A couple years ago while on one of our trips to Huntsville, my brother-in-law talked us into joining him and his friends in an escape room experience. It was a new form of entertainment popping up across the country with a focus on solving a range of puzzles in a designated amount of time in order to unlock a door to get out. (If that sounded like a mouthful then you already have an idea how crazy these experiences can be.) Each escape room is designed with a theme such as zombies, werewolves and mad scientists. I’m a puzzle fanatic and couldn’t resist.
The group was comprised of about 10 of us including aerospace engineers (you know, rocket scientists) and other brainy types. One member of our group is the person who designs the puzzle challenges at Gen Con so I was certain this would be a piece of cake. It wasn’t. We failed.
This past August at Gen Con, I was invited to grab a few friends and join the Spin Master team in a special escape room they had created right there on site. How could I resist the opportunity to get redemption for that prior loss? I gathered together a handful of family and friends and headed inside to discover our goal was to break out of jail by utilizing the clues found around the room. The catch: we only had a limited amount of time to get the job done and flee to safety.
With the help of my keen, strategy-minded, puzzle-solving daughters and a few friends, we managed to get out. It wasn’t easy though. It’s hard thinking straight and deciphering clues when the clock is quickly ticking away. The experience was actually one level of Spin Master’s Escape Room The Game brought to life.
We continue to hear people talk about wanting to attend an Escape Room but talk themselves out of it for a number of reasons including cost, time restraint and coordinating enough people. Spin Master resolved many of those issues by creating a home version that is affordable (around $30!) and can be played in 60 minutes. Let me be more specific with that last part. In Escape Room The Game you only have 60 minutes to play because just like in a live-action version, the clock is ticking! What I find particularly appealing is there are 4 different scenarios of increasing difficulty built into this one $30 box. Prison Break (as modeled in the video) is the easiest, but by no means would I call it easy. Virus, Nuclear Countdown and Temple of the Aztec are the next three levels.
While the specifications state this is targeted at ages 16 and up, bright tweens and younger teens are perfectly capable of adding valued insight into solving the problems and escaping in the designated time frame.
We opened the first clues and started to evaluate what the answers could be. Between the four of us, we thought we had it figured out so we entered what we thought was the right code. It buzzed to tell us it was incorrect. I was pretty sure we wouldn’t need the hints, but I was wrong. We caved and took a hint in the beginning only to discover that we had already figured out that part of the clue! After struggling for a bit, we were finally able to get a hint that helped us resolve the puzzle. Then we moved on to part 2.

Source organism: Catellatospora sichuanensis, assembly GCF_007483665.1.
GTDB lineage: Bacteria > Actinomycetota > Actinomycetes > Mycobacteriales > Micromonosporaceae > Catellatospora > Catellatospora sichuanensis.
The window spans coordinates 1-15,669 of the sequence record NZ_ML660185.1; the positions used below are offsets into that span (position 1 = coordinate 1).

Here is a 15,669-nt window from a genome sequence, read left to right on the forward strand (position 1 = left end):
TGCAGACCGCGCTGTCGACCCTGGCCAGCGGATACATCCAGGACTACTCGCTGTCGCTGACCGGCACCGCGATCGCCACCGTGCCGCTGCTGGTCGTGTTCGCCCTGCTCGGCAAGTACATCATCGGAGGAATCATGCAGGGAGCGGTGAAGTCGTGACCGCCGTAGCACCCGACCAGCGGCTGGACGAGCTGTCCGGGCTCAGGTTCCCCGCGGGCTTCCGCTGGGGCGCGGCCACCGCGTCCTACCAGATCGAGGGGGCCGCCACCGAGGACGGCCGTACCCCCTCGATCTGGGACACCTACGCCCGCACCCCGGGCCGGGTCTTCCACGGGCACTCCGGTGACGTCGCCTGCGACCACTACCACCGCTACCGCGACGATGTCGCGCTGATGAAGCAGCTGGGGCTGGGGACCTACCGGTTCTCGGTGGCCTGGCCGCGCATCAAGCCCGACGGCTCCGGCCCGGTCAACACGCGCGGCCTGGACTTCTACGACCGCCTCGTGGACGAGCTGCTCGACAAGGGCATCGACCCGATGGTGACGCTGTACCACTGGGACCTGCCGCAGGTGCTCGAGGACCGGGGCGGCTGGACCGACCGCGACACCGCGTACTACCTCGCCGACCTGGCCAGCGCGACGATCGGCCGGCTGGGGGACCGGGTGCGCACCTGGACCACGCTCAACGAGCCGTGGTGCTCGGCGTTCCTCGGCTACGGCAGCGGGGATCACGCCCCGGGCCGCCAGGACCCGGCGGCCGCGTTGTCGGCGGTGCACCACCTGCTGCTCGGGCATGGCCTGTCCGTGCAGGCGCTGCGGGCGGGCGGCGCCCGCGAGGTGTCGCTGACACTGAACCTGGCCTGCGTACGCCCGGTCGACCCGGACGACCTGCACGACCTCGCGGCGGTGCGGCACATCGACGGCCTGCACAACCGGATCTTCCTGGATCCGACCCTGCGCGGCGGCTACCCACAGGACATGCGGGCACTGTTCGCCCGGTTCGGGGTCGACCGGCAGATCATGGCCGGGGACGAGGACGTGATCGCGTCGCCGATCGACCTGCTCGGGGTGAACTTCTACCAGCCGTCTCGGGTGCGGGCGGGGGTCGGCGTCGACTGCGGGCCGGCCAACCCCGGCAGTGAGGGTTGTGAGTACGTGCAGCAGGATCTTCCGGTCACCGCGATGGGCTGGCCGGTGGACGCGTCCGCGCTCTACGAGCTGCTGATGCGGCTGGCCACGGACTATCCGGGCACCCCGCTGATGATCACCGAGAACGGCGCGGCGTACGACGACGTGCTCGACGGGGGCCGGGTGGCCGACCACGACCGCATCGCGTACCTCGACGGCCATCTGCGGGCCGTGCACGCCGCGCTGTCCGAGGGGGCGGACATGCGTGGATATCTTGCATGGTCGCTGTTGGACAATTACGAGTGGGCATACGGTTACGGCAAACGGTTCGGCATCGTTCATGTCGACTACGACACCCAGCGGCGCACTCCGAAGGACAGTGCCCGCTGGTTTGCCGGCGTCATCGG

You know what? It is easier to solve when you open up all the sections for each part. We were several minutes into part 2 when we realized we hadn’t opened a poster that showed the entire jail cell, complete with lots of clues. I had left it in the stack with the phase 3 clues! When you play this, I highly encourage you to assign each phase of the scenario to a different person so they can each be responsible for opening everything necessary.
There are a couple things that are important to know. First, read all the directions. You need to know how the process works such as when you are able to use a hint. Second, the Chrono Decoder (the timer) is more than just a countdown clock. The unit itself contains ciphers for helping decode the clues. Third, share knowledge! Not only do you need to pass the clues around for everyone to examine but you also need to communicate what you think you figured out. Last, and most important, include everyone! Escape Room The Game is just like the live action versions where it’s a team effort. It’s no fun if you’re trying to escape alone.
I’m not going to tell you anything else about our experience because I don’t want to give anything away that might diminish your entertainment during your game. But four scenarios for multiple players all in one box for around $30… how can you beat that? You don’t have to be a game or puzzle fanatic to enjoy deciphering these games with a group of your favorite people.
Are you ready to try Escape Room The Game?
I was selected for this opportunity as a member of CLEVER and the content and opinions expressed here are all my own.